In a binary classification problem, there really are just two classes; that can be established absolutely and a-priori. Hypothesis testing isn't like that. Your figure displays a null and an alternative hypothesis as they are often drawn to illustrate a power analysis or the logic of hypothesis testing in a Stats 101 class. The figure implies that there is one null hypothesis and one alternative hypothesis. While it is (usually) true that there only one null, the alternative isn't fixed to be only a single point value of the (say) mean difference. When planning a study, researchers will often select a minimum value they want to be able to detect. Let's say that in some particular study it is a mean shift of $.67$ SDs. So they design and power their study accordingly. Now imagine that the result is significant, but $.67$ does not appear to be a likely value. Well, they don't just walk away! The researchers would nonetheless conclude that the treatment makes a difference, but adjust their belief about the magnitude of the effect according to their interpretation of the results. If there are multiple studies, a meta-analysis will help refine the true effect as data accumulates. In other words, the alternative that is proffered during study planning (and that is drawn in your figure) isn't really a singular alternative such that the researchers must choose between it and the null as their only options.

Let's go about this a different way. You could say that it's quite simple: either the null hypothesis is true or it is false, so there really are just two possibilities. However, the null is typically a point value (viz., $0$) and the null being false simply means that any value other than exactly $0$ is the true value. If we recall that a point has no width, essentially $100\%$ of the number line corresponds to the alternative being true. Thus, unless your observed result is $0.\bar{0}$ (i.e., zero to infinite decimal places), your result will be closer to some non-$0$ value than it is to $0$ (i.e., $p<.5$). As a result, you would always end up concluding the null hypothesis is false. To make this explicit, the mistaken premise in your question is that there is a single, meaningful blue line (as depicted in your figure) that can be used as you suggest.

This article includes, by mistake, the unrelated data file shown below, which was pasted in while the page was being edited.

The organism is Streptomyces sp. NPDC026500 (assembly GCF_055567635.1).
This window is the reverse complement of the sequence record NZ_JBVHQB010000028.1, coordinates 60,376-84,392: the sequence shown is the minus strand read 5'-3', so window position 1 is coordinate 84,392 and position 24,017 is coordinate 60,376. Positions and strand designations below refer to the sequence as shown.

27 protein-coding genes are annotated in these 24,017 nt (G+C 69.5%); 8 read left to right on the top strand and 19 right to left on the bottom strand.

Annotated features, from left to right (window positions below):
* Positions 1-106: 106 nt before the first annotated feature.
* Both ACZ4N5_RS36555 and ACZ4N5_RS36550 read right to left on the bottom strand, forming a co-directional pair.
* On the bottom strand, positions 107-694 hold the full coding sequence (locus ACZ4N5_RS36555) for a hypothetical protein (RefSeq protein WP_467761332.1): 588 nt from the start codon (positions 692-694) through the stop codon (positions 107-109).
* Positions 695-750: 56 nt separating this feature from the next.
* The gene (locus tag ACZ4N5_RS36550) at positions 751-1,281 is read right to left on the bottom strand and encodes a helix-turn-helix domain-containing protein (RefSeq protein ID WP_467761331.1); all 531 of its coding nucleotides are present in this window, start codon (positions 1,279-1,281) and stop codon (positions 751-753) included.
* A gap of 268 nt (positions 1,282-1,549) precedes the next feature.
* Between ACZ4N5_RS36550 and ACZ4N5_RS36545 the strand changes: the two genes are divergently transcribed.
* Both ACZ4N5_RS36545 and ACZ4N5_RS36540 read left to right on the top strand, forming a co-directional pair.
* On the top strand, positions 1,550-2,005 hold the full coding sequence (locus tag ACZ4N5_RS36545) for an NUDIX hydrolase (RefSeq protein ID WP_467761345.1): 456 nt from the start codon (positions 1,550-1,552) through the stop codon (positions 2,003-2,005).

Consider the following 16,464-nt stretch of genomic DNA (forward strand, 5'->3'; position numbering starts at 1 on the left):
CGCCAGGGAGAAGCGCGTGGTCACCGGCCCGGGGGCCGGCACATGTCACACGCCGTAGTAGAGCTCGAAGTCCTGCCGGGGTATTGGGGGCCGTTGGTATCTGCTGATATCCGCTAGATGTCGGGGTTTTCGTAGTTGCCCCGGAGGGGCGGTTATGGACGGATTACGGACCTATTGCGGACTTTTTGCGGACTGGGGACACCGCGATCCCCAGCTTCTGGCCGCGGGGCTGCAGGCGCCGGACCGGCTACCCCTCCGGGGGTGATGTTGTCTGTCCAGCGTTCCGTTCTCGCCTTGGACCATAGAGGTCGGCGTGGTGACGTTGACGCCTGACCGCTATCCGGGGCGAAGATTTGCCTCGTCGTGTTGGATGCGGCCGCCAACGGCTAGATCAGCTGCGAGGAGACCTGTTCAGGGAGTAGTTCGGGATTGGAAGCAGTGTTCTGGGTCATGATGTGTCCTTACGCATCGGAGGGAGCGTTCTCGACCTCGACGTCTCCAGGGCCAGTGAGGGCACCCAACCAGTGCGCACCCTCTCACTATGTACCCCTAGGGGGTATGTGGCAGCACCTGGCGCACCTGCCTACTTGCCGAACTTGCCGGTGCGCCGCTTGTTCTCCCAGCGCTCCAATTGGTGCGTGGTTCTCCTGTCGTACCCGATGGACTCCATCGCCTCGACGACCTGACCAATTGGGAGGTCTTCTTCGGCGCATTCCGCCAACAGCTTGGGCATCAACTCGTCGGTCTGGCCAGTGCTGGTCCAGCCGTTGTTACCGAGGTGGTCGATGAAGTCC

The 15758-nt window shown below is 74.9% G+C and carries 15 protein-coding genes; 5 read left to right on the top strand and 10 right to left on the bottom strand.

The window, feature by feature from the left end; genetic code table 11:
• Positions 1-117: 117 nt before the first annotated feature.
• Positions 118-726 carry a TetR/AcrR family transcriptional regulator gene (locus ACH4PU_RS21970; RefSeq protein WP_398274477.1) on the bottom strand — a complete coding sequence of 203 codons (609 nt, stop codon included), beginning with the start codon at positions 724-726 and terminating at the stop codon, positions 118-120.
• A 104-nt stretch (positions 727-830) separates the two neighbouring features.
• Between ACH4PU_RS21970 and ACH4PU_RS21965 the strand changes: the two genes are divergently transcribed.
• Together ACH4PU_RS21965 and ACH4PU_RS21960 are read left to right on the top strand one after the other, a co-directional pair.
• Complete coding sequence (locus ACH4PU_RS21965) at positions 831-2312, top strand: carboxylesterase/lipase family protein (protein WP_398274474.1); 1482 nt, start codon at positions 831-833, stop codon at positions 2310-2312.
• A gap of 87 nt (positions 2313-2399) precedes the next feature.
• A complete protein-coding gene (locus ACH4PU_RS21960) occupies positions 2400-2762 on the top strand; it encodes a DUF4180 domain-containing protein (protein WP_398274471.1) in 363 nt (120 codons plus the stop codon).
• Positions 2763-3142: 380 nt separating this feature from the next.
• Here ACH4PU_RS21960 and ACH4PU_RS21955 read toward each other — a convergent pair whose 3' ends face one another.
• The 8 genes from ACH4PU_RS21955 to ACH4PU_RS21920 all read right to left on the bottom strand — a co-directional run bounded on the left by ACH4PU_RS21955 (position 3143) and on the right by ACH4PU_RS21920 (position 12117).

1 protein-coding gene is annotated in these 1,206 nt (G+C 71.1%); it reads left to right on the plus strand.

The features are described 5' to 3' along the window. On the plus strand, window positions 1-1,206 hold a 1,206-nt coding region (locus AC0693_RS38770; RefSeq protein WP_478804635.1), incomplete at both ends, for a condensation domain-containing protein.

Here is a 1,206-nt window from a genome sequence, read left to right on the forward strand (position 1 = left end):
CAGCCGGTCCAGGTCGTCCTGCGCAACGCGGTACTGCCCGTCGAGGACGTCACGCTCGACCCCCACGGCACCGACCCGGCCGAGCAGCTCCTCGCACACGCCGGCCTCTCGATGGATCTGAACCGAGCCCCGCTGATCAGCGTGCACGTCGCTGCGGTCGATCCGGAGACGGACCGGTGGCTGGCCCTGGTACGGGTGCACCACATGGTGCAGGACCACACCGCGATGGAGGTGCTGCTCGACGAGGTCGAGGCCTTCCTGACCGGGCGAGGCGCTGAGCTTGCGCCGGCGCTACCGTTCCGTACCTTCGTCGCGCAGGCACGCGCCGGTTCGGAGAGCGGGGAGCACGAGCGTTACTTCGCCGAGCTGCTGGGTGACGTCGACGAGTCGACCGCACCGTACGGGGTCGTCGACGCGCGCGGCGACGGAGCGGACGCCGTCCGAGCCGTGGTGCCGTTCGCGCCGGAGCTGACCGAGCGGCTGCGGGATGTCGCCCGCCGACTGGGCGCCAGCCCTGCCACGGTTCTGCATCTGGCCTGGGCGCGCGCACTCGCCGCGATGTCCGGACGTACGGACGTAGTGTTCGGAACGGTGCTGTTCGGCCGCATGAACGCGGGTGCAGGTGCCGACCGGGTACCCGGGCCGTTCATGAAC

The above need not always be the case however. It does sometimes occur that there are two theories making different predictions about a phenomenon where the theories are sufficiently well mathematized to yield precise point estimates and likely sampling distributions. Then, a critical experiment can be devised to differentiate between them. In such a case, neither theory needs to be taken as the null and the likelihood ratio can be taken as the weight of evidence favoring one or the other theory. That usage would be analogous to taking $.50$ as your alpha. There is no theoretical reason this scenario couldn't be the most common one in science, it just happens that it is very rare for there to be two such theories in most fields right now.


To add to the very good previous answers: Yes, 5% is arbitrary, but regardless of the specific threshold you pick, it has to be reasonably small, otherwise hypothesis testing makes little sense.

You're looking for an effect and want to make sure your results are not purely due to chance. To that extent, you set a significance level which says basically "If there were actually no effect (null hypothesis is true), this would be the probability to still get such results (or more extreme) by pure chance". Setting this too high will result in lots of false positives, and undermine your ability to get a meaningful answer to your research question.

As always, there's a trade-off involved, so the research community came up with this 5% guideline. But it's different in different fields. In particle physics, it's more like 0.00001% or something.


Classification and hypothesis testing are different and been used differently. In most cases, people use

  • "Classification"" to perform the task of "classifying something according to shared qualities or characteristics".
  • And use "hypothesis testing" to verify some "significant discoveries".

Note that, in hypothesis testing, the "null hypothesis" is "common sense", but if we can reject null hypotheses then we have a break though.

This is why we have a more strict criteria in hypothesis testing. Think example of developing new drags, we want to be very careful to say the is significant and effective.